Three of the top challenges facing healthcare organizations in 2017 are: the transition from volume-based healthcare to value-based healthcare, rising costs, and talent shortages.
Three of the top challenges facing healthcare organizations in 2017 are:
1) The transition from volume-based healthcare to value-based healthcare
2) Rising costs
3) Talent shortages
These are three separate issues but they are all very much connected. Let’s start with the transition from volume-based healthcare to value-based healthcare. In the world of healthcare, quality always counts. However, as we move toward value-based healthcare, quality care becomes more important than ever because now it affects revenues.
If the quality of care fails to meet certain standards, healthcare organizations will suffer penalties from Medicare and Medicaid. This means they could deliver patient care and incur the costs to deliver that care, but they won’t get paid for that care. This is one of the places where the challenge of transitioning from volume-based healthcare to value-based healthcare adds to the challenge of rising costs.
Value-based healthcare requires that healthcare organizations get the best talent possible, because better talent will deliver better quality patient care. This includes both clinical and non-clinical talent.
Last but not least is the challenge of talent shortages. The talent shortage has been a long-standing problem, and it is a problem that will continue to get worse as time goes on. Physician vacancies bring with them lost revenues of about $1 million per year, per vacancy. The shortage of non-physician talent, both clinical and nonclinical, increases costs with overtime and higher priced temporary help.
Lost revenues and increased labor costs can force some healthcare organizations to hire candidates that are not necessarily the best qualified. This brings us back to the challenge of transitioning from volume-based to value based where top talent is more important than ever.
Healthcare organizations should look to financing pension plans as part of their overall solution to meet these challenges, and here’s why:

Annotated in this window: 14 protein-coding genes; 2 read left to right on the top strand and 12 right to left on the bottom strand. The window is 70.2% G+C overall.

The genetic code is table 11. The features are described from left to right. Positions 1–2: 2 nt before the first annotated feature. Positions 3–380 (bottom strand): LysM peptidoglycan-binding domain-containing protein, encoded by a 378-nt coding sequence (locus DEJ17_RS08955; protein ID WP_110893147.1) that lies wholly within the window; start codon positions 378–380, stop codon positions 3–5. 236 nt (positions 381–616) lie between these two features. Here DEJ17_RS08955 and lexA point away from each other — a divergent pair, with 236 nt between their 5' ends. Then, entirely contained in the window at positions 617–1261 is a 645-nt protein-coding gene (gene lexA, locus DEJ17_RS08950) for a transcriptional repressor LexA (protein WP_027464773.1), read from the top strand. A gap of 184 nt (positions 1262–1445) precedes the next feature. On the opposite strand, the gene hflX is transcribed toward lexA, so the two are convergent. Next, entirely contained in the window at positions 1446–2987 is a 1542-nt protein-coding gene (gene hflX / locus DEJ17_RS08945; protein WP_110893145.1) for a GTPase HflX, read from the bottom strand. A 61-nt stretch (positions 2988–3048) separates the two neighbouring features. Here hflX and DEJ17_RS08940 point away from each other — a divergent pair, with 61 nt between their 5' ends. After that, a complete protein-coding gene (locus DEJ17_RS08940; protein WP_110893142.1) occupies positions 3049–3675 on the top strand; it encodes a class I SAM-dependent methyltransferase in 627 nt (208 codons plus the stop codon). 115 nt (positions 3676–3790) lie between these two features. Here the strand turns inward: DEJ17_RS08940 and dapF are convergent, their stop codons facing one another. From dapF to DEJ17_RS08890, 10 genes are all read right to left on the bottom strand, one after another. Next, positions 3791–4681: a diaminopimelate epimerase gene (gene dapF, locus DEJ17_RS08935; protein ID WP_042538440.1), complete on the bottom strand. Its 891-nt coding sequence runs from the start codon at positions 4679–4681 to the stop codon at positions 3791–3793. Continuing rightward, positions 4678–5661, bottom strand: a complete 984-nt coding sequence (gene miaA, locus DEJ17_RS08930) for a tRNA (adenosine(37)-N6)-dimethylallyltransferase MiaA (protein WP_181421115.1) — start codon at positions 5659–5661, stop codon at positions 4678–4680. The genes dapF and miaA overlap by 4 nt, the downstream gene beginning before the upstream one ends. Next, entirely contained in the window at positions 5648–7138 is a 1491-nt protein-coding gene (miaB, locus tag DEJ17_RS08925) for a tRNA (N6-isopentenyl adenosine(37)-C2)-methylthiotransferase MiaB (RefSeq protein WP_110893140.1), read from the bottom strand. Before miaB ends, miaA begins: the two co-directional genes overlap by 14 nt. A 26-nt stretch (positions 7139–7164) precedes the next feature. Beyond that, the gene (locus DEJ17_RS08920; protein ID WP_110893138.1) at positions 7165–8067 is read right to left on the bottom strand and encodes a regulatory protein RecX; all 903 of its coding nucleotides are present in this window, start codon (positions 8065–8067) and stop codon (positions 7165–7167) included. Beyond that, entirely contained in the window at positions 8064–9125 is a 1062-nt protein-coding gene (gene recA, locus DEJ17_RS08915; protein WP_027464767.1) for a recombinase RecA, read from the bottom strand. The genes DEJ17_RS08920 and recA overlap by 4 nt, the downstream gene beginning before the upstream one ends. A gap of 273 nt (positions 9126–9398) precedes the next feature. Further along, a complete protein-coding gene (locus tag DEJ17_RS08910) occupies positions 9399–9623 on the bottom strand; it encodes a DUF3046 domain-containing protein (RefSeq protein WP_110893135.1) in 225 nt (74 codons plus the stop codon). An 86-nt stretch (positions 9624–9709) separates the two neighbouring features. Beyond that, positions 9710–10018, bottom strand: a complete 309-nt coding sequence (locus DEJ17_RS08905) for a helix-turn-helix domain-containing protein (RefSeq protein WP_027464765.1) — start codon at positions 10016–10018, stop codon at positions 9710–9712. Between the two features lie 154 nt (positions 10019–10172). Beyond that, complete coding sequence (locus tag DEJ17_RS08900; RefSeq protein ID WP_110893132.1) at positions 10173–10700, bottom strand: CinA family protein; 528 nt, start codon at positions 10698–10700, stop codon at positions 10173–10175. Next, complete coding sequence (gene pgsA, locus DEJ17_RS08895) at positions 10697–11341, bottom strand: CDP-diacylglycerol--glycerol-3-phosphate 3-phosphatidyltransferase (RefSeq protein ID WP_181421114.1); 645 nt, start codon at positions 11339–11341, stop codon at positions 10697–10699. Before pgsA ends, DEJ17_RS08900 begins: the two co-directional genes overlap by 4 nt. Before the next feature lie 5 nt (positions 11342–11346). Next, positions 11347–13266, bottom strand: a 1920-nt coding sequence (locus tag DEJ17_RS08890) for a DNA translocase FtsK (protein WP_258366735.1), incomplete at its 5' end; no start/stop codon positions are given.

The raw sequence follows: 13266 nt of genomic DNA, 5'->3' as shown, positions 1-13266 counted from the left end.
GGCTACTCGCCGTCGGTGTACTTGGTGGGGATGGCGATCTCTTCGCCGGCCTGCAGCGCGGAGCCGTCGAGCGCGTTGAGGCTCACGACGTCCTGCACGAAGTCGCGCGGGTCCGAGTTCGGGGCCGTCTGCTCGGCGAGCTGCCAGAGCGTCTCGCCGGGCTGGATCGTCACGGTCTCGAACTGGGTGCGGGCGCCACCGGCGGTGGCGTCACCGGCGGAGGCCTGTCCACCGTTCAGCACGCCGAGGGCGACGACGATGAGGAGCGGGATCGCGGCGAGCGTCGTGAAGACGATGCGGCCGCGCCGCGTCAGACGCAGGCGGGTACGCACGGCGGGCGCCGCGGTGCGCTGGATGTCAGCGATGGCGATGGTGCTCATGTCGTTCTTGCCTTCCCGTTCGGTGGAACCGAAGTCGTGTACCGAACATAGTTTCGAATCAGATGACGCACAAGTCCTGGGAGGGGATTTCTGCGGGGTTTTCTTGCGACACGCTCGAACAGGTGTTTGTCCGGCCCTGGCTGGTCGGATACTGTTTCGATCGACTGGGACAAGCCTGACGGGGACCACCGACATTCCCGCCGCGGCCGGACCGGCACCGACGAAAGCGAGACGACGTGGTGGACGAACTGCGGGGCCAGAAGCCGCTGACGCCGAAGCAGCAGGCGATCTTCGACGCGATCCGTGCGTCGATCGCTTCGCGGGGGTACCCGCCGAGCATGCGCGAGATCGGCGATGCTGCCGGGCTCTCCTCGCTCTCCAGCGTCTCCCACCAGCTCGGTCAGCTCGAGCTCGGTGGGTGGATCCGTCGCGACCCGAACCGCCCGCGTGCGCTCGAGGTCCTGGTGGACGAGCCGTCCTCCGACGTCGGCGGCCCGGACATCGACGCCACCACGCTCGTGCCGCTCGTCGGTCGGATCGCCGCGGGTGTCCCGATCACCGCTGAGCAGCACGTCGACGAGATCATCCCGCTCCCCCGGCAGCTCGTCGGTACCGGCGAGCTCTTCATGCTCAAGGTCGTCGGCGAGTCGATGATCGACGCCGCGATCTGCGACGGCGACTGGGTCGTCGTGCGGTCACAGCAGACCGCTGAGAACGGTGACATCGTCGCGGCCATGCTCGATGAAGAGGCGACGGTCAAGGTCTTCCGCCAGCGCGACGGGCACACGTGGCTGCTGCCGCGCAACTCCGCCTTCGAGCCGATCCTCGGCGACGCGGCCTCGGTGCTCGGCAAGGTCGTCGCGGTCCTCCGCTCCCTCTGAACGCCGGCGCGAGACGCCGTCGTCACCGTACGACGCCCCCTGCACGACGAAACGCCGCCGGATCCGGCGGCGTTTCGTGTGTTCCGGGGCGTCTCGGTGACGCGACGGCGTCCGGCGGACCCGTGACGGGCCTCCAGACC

1) Lifetime pension plans appeal to almost everyone. AMA studies reveal that retirement is the number one financial concern for all US physicians. Moreover, it is the top financial concern for all Americans.
2) Pension plans have a proven history as a powerful recruitment tool and can help healthcare organizations attract top quality talent. The top quality talent will deliver better patient care, which financially increases the bottom line in the world of value-based healthcare, and also addresses the challenge of rising costs.
3) The pension plan vesting periods will tie the talent you need to the organization for the long-term. In addition, healthcare organizations will save tens of millions of dollars in turnover costs, which further help address the challenge of rising costs and talent shortages.
4) The first year cost of financing the pension plan for 100 employees is less than the turnover cost of only one employee, and is a huge step in the right direction to meet the challenge of rising costs.
Want more information? Send an email to David@theAlemianfile.com, and ask for my free report.
Put "Report" in the subject line and I will send it to you right away. Visit my website www.CapitalCrestFinancialGroup.com
Absolutely make sure you come back here next week for another edition of The Alemian file.